The dream of many scientists is to learn and develop current knowledge and skills to improve conditions and research possibilities in their home laboratories.
One of the most common ways for the non-European scientists to achieve this goal is to visit advanced laboratories in Europe for either short or long term periods. However, they may encounter some of the difficulties which I have already experienced. First of all, most of the young scientists don’t trust themselves to contact colleagues to ask for collaboration. The next step and most important one is, to find qualify and successfully gain a grant for the visit abroad. Now the young scientists are ready to move one step further and so they put their motivations and ambitions in suitcase and leave.
Leaving family at home and moving to the unknown. Further difficulties arise when they arrive in their host institutions. They may have communication problems coming from themselves or from colleagues in host laboratories or both. Day by day, both sides adapt to each other, and work becomes easier. Each day, from early morning to late afternoon, sometimes till the evening they think life in lab is magnificent; to learn something new and to be a part of a well-organized team, this is satisfying… As soon as they meet the life out of the lab, they start to explore their surroundings. The different cultures and life styles seem strange sometimes. At this point most of them start to isolate themselves and than life becomes tedious because they feel alone, far away from home, family and friends. Some of those young scientists with positive attitudes leave those problems behind and manage to live comfortably both in science and life.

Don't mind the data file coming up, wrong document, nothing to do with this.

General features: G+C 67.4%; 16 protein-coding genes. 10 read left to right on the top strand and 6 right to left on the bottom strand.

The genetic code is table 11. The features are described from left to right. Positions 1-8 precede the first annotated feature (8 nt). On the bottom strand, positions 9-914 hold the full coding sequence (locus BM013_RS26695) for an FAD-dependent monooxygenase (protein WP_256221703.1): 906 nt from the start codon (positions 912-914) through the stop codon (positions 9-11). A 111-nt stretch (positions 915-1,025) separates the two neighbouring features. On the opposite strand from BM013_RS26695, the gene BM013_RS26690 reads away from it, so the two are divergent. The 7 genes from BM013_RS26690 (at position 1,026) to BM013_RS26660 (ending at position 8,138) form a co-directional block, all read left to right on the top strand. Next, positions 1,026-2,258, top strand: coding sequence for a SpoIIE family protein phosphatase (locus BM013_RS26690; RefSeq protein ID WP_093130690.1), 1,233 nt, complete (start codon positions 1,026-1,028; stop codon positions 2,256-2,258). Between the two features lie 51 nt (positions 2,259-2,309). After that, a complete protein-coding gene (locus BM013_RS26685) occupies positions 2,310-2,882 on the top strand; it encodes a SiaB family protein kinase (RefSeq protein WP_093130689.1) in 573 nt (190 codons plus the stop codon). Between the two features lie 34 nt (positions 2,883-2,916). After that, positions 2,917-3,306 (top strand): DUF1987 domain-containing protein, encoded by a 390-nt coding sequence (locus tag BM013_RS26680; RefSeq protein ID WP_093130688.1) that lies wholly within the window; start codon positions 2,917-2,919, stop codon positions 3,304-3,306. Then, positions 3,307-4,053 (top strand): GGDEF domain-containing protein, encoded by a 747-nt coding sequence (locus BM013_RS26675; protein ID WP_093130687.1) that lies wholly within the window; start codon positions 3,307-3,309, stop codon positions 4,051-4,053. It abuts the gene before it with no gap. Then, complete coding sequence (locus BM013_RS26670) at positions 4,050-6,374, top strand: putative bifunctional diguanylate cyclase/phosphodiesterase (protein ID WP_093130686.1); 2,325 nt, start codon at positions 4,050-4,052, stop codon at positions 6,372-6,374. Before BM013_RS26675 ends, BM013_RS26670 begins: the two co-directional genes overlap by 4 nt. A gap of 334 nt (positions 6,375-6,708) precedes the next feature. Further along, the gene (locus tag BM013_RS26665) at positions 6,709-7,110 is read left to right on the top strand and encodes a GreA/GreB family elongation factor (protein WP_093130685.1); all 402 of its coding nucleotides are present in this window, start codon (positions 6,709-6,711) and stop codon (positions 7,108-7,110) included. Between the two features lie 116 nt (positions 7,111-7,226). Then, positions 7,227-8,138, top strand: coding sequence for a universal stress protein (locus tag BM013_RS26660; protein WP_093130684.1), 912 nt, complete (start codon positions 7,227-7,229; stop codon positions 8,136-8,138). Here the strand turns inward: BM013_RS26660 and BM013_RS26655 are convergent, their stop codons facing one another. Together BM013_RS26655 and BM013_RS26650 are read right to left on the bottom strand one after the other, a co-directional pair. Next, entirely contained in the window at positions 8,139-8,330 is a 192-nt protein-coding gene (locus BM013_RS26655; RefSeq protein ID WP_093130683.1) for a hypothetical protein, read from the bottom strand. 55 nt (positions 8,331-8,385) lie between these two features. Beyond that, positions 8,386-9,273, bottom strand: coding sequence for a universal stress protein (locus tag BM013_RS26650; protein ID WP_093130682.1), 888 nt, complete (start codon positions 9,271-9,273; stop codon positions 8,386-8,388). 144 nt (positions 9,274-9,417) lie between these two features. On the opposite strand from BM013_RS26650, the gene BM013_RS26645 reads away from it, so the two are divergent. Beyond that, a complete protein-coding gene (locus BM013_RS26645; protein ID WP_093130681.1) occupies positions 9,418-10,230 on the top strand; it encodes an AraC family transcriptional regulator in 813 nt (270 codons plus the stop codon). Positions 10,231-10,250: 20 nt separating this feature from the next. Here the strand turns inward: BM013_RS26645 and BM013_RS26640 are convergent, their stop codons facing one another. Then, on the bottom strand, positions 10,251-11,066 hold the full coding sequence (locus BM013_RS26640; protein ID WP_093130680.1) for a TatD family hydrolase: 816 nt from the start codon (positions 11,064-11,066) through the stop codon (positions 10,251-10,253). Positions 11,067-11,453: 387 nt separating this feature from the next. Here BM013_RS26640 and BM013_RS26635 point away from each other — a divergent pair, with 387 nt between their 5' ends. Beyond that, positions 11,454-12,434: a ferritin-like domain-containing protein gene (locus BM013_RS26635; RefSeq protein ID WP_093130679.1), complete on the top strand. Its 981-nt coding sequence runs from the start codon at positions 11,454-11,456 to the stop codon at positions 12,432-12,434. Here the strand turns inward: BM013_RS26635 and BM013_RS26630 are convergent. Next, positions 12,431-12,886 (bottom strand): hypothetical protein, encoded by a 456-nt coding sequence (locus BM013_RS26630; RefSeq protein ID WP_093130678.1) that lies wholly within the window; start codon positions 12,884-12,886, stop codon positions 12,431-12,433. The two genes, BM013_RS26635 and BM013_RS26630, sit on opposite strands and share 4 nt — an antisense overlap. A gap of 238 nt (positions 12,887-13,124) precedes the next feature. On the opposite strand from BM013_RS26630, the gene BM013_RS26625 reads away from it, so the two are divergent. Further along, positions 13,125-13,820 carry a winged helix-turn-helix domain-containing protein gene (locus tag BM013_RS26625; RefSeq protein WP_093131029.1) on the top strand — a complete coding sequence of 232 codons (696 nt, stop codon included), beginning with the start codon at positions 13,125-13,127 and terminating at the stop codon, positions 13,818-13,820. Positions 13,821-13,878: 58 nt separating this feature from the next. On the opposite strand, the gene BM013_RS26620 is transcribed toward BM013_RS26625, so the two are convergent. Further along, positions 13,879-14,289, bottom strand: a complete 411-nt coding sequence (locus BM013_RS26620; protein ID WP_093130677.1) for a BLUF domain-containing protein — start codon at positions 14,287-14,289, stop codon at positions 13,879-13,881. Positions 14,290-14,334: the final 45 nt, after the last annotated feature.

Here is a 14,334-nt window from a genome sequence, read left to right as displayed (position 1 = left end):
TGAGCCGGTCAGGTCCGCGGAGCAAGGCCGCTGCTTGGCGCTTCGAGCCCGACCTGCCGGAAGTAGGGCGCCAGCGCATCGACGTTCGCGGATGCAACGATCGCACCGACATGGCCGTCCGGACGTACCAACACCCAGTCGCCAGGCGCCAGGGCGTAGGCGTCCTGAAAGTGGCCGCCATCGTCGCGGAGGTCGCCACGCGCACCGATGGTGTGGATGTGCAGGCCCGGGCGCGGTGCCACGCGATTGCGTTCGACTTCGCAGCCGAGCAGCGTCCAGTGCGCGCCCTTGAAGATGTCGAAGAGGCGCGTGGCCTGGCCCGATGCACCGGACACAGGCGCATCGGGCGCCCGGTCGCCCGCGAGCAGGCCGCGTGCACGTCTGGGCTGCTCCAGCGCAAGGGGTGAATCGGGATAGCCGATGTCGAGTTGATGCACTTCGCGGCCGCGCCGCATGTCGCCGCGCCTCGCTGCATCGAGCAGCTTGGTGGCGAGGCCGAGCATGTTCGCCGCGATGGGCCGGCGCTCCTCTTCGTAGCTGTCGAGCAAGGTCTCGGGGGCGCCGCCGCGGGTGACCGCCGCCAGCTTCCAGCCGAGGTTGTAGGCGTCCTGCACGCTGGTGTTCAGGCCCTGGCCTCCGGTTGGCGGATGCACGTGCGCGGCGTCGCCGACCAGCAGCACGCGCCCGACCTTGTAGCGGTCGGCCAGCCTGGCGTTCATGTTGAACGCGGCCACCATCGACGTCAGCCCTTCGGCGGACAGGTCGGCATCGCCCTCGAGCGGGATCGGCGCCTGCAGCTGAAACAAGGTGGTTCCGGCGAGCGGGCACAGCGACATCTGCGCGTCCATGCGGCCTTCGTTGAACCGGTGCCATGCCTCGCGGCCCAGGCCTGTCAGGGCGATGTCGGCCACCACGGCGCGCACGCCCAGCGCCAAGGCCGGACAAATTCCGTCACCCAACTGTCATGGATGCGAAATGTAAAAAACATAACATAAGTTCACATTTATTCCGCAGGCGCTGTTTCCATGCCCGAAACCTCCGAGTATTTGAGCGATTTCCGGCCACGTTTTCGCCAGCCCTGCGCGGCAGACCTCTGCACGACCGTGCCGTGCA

The difficulties some of which I cited above are hard to cope but actually paltry reasons those should not block your accomplishments. International mobility of scientists is important in life sciences, especially for the young investigators who are at the beginning of their scientific career. If you want to be more qualified, to share data, information, and experiences, and to follow current scientific developments, you have to move. Despite of all the difficulties, you should always remember this idiom “no pain, no gain”.
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